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Active Learning and Research
Active Learning and Research
Education professor Sarah Michaels is pioneering ways to improve the teaching of science to "at risk" students. She is assisted by several students in her course "Transformative Schooling," who have helped her film interaction in the classroom.

Meet the researchers: Education through a camera lens

Interview with Professor Sarah Michaels, Matt LeBlanc, and Jasen Boyle
In a recent interview, education professor Sarah Michaels, Matt LeBlanc '04, and Jasen Boyle '99 discussed their work on educational reform.

Sarah, tell us about your research focus.

Sarah: My primary area of expertise and research has to do with the complexities of urban, inner city, public schooling. I'm particularly interested in classroom talk, and using video to help teachers promote rigorous, coherent, and equitable classroom conversations. I'm currently focusing a lot of my attention on two different, but related, spheres of activity, an undergraduate seminar called, "Transformative Schooling," and my research on an after-school science program called "The Investigators' Club."

Transformative Schooling is a freshman seminar that I co-teach with Screen Studies instructor Fred Simon. The course is cross-listed in Education, Communication and Culture, and Urban Development and Social Change. It introduces students to the basics of video production using inner city public schools as a research site. The first-year students do actual documentary video work in collaboration with teachers who themselves are interested in using video to document and improve their teaching practice. The course also uses advanced film students (like Jasen and Matt) as mentors--students who've already had basic training in video production and are interested in using video as a tool for social change. The videos that are created in this course have been used by teachers at national and local conferences, in Clark Education classes, and for presentations to parent groups.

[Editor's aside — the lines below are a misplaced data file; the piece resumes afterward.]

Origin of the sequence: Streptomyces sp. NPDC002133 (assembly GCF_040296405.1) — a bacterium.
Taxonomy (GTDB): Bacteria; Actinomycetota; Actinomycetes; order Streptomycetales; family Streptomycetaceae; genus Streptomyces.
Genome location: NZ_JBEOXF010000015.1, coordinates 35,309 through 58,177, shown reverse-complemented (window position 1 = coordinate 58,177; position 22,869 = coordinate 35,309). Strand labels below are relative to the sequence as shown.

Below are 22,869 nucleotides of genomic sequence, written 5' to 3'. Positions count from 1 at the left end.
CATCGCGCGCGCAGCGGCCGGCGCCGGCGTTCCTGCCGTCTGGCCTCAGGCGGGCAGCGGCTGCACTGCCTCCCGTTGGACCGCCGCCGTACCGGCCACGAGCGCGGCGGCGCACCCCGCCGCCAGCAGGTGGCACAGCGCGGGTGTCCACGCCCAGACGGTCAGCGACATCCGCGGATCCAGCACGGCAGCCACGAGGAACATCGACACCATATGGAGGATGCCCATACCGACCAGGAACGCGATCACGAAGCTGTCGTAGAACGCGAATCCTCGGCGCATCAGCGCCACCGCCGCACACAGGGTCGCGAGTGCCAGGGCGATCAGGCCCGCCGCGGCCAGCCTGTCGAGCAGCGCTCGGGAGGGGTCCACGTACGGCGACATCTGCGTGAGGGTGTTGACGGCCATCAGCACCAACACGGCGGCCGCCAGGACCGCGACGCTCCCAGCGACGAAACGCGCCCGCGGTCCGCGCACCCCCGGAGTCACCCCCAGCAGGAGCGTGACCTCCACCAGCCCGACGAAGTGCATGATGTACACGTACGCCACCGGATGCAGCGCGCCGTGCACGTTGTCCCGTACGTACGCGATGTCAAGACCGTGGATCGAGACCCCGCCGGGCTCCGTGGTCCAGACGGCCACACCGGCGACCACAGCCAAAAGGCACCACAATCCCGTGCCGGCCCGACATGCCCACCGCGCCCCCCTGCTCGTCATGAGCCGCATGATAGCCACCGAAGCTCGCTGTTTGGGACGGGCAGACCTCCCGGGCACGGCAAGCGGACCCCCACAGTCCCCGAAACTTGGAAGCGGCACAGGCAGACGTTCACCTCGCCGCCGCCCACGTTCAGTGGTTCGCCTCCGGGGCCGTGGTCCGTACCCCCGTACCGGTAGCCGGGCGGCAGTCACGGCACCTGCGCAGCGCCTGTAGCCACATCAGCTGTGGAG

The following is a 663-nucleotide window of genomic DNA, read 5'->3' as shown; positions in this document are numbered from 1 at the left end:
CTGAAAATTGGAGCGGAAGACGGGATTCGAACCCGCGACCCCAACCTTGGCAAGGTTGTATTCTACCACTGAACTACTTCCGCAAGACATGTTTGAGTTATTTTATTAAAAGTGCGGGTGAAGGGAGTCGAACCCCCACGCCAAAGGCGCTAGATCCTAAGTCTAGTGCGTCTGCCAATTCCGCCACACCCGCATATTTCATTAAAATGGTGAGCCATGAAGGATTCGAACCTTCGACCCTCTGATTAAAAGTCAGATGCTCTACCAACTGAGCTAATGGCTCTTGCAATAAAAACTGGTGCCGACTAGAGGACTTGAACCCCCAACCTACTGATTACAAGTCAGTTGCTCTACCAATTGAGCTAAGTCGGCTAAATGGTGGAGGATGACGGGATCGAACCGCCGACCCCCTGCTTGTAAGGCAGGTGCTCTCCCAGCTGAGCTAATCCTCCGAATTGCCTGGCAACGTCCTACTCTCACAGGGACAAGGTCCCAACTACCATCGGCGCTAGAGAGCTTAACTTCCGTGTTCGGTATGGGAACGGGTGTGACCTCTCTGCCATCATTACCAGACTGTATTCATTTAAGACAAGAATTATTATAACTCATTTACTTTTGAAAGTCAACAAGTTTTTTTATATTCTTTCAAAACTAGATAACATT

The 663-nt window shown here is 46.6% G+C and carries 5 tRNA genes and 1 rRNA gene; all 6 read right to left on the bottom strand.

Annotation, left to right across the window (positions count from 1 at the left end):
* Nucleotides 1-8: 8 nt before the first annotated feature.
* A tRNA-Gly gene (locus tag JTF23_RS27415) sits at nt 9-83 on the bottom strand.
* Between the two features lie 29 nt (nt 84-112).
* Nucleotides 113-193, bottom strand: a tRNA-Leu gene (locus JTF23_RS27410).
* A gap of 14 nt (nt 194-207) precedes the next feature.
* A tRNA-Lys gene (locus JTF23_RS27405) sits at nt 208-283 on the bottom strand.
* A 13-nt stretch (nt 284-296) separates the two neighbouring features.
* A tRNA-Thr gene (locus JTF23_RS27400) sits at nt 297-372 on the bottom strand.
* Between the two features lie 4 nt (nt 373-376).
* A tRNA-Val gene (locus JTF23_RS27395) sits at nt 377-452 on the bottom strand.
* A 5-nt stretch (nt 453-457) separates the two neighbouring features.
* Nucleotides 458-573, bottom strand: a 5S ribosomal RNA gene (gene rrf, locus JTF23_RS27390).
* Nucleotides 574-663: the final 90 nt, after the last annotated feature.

Transformative schooling also ties in with my on-going research with the Investigators' Club, an after school physics program for inner city middle-school kids. A number of undergraduates have worked with us to videotape the I-Club sessions. As it turns out, several of these undergraduate filmmakers have also gotten very involved in the I-Club program by actually participating in its design.

Matt, how did you become involved in Transformative Schooling?

Matt: Actually, I took the class on a whim as a freshman. Then I was asked to help with filming the I-Club. I ended up working closely with Jasen, Sarah and her colleague Richard Sohmer. The next year, Sarah asked me to be a mentor for Transformative Schooling. I always joke that Transformative Schooling has taken over my life!

Sarah: Matt was a first-year student in Transformative Schooling when Jasen was a mentor. Matt stood out as somebody who was engaged in both the video production side of things, and also in the issues around education and social change. This is his second time being a mentor to the class. He also became a research assistant and camera person for the I-Club.